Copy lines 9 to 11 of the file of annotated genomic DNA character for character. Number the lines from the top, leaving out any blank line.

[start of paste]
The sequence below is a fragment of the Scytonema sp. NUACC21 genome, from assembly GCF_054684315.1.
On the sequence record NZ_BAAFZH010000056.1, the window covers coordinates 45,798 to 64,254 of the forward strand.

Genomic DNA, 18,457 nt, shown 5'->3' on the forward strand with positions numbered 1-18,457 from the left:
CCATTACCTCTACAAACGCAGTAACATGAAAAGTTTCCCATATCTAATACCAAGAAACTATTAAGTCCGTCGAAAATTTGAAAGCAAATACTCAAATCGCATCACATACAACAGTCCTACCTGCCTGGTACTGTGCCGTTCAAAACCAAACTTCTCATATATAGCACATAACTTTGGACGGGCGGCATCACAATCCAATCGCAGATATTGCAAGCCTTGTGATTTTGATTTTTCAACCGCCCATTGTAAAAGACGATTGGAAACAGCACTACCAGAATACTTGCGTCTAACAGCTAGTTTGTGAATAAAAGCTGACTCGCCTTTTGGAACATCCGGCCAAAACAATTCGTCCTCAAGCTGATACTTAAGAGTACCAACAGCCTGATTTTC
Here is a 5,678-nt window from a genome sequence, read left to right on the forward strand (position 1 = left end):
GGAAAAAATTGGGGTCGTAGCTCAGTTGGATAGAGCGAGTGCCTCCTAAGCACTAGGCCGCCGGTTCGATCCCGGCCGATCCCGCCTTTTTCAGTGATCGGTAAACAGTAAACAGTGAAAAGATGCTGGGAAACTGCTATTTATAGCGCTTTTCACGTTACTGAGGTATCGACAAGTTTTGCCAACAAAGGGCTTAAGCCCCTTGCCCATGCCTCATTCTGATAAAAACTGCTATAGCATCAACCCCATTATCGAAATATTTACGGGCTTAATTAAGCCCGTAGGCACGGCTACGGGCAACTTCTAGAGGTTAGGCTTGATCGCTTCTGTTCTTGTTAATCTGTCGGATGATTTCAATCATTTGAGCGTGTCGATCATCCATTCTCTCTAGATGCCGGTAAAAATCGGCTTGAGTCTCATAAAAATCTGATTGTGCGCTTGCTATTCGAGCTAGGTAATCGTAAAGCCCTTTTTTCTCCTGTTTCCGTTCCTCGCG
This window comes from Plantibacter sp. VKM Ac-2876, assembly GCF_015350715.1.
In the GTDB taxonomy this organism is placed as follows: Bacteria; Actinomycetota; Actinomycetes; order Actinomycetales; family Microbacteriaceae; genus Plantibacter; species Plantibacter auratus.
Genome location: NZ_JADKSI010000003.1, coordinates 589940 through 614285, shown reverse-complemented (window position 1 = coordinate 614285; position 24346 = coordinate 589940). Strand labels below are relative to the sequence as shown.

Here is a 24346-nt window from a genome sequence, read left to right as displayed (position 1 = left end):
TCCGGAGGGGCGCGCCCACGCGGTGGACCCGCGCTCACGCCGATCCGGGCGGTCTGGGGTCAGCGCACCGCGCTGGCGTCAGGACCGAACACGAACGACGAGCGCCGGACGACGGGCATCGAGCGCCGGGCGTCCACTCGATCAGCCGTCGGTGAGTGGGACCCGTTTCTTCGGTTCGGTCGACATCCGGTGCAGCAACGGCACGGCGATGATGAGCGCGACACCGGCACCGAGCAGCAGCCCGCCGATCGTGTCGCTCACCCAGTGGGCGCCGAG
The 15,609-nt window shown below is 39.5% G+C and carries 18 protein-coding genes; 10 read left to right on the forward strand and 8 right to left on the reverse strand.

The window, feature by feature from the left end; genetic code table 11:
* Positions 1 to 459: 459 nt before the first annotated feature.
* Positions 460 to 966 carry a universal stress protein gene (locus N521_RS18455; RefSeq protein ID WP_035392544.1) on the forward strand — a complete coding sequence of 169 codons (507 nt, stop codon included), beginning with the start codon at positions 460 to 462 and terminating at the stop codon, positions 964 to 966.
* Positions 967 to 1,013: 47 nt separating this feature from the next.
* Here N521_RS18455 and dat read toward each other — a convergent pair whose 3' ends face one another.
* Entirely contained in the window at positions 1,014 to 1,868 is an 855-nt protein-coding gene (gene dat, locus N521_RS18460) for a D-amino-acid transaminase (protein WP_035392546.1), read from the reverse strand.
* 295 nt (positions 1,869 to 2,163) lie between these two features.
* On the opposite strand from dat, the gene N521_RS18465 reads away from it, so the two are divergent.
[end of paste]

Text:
Genome location: NZ_JADKSI010000003.1, coordinates 589940 through 614285, shown reverse-complemented (window position 1 = coordinate 614285; position 24346 = coordinate 589940). Strand labels below are relative to the sequence as shown.

Here is a 24346-nt window from a genome sequence, read left to right as displayed (position 1 = left end):
TCCGGAGGGGCGCGCCCACGCGGTGGACCCGCGCTCACGCCGATCCGGGCGGTCTGGGGTCAGCGCACCGCGCTGGCGTCAGGACCGAACACGAACGACGAGCGCCGGACGACGGGCATCGAGCGCCGGGCGTCCACTCGATCAGCCGTCGGTGAGTGGGACCCGTTTCTTCGGTTCGGTCGACATCCGGTGCAGCAACGGCACGGCGATGATGAGCGCGACACCGGCACCGAGCAGCAGCCCGCCGATCGTGTCGCTCACCCAGTGGGCGCCGAG